The Battle of Tom's Brook took place on October 9, 1864, in Shenandoah County, Virginia, as part of Philip Sheridan's American Civil War Shenandoah Valley Campaign. It resulted in a significant Union victory, termed The Woodstock Races because of the rapidity with which the Confederates withdrew. Here are some facts about the battle of Tom's Brook that you should know.
- The battle of Tom’s Brook is regarded as the most decisive Union cavalry victory in the Eastern Theater
- Tom’s Brook came from Sheridan’s wish to put an end to Confederate harassment of his Shenandoah Valley burning campaign
- The Confederate retreat was so quick that Union cavalrymen dubbed it the Woodstock Races
The battle of Tom’s Brook is regarded as the most decisive Union cavalry victory in the Eastern Theater
An interesting fact is that the battle of Tom’s Brook is regarded as the most decisive Union cavalry victory in the Eastern Theater. The Confederate cavalry forces in the Eastern Theater outfought and outclassed their Union counterparts throughout much of the American Civil War. Confederate cavalrymen picked up the win after victory, led by aggressive and capable leaders such as J.E.B. Stuart, Wade Hampton, Fitzhugh Lee, John Mosby, “Grumble” Jones, and others.
Maj. Gen. Philip Sheridan pursued Jubal A. Early’s Confederate force through the Shenandoah Valley to near Staunton after his victory at Fisher’s Hill. Sheridan began evacuating his cavalry on October 6, burning everything of military consequence, including barns and mills. Early followed, bolstered by Maj. Gen. Joseph B. Kershaw’s division. Maj. Gen. Thomas L. Rosser arrived from Petersburg to command Maj. Gen. Fitzhugh Lee’s Confederate cavalry division was harassing the fleeing Federals. On October 9, Union troops turned on their pursuers, defeating the divisions of Rosser, whose cavalrymen were repulsed by Custer in a flanking move around the base of Spiker’s Hill off Back Road, and Lunsford L. Lomax, who was positioned near the Valley Pike, at Tom’s Brook.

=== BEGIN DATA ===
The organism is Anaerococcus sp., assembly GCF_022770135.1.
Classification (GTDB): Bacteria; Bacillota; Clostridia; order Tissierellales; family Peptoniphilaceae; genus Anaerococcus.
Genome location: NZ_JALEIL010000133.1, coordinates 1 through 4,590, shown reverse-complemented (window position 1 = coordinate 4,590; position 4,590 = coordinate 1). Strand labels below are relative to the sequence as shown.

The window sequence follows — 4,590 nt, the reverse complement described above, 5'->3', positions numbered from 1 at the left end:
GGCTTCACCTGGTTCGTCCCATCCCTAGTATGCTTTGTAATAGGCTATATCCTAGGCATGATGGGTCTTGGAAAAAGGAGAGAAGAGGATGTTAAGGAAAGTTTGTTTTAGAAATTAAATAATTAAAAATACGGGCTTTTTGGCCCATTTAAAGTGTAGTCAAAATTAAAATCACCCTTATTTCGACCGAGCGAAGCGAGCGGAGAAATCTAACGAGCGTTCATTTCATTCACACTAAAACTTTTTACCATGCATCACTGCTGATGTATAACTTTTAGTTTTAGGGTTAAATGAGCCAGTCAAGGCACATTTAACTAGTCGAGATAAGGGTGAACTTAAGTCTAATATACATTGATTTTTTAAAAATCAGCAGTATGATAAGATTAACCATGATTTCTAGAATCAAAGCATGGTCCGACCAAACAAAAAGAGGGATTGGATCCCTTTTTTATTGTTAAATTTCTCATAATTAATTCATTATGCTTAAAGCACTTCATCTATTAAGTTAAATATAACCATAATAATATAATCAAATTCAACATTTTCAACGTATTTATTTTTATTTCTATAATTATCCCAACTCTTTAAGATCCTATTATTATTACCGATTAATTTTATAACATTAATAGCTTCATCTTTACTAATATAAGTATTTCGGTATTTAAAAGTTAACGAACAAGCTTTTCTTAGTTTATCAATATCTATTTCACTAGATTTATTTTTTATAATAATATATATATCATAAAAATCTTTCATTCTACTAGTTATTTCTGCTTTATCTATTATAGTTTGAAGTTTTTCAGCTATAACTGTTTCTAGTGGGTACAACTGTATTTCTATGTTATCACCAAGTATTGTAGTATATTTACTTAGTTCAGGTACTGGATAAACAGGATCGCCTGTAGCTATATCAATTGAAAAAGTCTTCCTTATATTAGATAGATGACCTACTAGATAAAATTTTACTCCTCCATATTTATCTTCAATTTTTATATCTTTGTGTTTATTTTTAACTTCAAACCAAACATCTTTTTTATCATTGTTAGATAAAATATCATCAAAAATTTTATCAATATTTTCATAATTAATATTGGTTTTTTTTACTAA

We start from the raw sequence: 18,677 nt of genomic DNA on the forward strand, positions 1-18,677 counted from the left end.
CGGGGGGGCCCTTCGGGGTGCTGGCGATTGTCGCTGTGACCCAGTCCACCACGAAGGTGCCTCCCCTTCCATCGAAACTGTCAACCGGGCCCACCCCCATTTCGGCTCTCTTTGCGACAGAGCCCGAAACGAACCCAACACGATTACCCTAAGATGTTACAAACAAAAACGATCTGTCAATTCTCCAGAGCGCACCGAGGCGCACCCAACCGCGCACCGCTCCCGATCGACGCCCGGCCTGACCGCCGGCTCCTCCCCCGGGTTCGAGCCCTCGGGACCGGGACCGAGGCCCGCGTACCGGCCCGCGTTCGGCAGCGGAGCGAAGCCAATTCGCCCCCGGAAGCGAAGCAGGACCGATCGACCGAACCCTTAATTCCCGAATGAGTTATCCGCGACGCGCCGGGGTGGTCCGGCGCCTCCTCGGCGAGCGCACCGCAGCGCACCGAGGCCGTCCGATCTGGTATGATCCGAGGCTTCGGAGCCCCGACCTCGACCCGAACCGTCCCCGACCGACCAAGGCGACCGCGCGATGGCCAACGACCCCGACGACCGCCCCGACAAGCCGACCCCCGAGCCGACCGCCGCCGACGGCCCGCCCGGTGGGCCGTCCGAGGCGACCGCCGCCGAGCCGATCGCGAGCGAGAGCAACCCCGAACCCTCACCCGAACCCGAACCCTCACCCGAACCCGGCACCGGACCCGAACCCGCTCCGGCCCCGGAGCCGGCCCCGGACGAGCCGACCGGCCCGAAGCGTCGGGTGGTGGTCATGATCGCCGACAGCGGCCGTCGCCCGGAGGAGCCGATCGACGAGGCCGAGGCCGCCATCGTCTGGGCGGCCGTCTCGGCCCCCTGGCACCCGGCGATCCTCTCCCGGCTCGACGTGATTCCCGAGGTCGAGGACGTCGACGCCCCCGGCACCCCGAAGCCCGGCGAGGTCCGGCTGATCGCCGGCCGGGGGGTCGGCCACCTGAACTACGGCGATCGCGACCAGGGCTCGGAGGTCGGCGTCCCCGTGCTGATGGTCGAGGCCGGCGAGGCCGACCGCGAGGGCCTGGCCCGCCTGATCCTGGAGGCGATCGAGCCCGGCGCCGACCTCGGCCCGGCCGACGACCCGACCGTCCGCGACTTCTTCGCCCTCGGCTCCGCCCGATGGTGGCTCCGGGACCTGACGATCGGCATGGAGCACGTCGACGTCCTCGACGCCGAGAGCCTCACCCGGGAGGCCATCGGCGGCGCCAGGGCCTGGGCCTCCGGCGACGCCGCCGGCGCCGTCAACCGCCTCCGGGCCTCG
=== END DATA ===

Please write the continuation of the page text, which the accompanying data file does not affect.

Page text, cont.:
A reinvigorated Federal cavalry arm proved to be the better battlefield force, led by new, young, and aggressive leaders such as Phil Sheridan, George Custer, Wesley Merritt, and David McM. Gregg. As a result, the Union cavalry achieved their most full and decisive victory of the Civil War at Tom’s Brook.
Tom’s Brook came from Sheridan’s wish to put an end to Confederate harassment of his Shenandoah Valley burning campaign
Confederate cavalry had been fighting Union detachments relentlessly in order to stop the destruction. This constant harassment of Union operations enraged Phil Sheridan, who eventually authorized an offensive to drive off the Confederate cavalry. This command resulted in the Battle of Tom’s Brook.
The Confederate retreat was so quick that Union cavalrymen dubbed it the Woodstock Races
One of the most interesting facts about the battle of Tom’s Hook you should know is that the Confederate retreat was so quick that Union cavalrymen dubbed it the Woodstock Races. By October 6, Sheridan felt his reign of terror had come to an end, and he began moving his army north toward Cedar Creek. Confederate cavalry divisions led by Major Generals Thomas Rosser and Lunsford Lomax harassed the Union rearguard as the Federals advanced north. Dissatisfied with the Rebel attacks on the withdrawing Union troops, Sheridan directed his cavalry commander, Brigadier General Alfred Torbert, to either beat the enemy or get whipped. As a result, on October 9, Torbert directed two Union cavalry divisions led by brevet Major General Wesley Merritt and Brigadier General George A. Custer to turn and attack Confederate cavalry positioned along Tom’s Brook near Woodstock, Virginia. The astonished Rebel troops briefly attempted to make a stand, but they were quickly galloping from the field. The Confederate retreat was so quick that Union cavalrymen dubbed it the Woodstock Races.
The Battle of Tom’s Brook was a relatively small battle, with only 6,300 Federals and 3,500 Rebels taking part. Losses were relatively minimal, with the Union suffering 57 casualties and the Confederacy suffering 350. The Union win harmed the Rebel cavalry’s morale and efficiency for the rest of the Shenandoah Valley Campaign in 1864.
General A. T. A. Torbert -en.wikipedia.org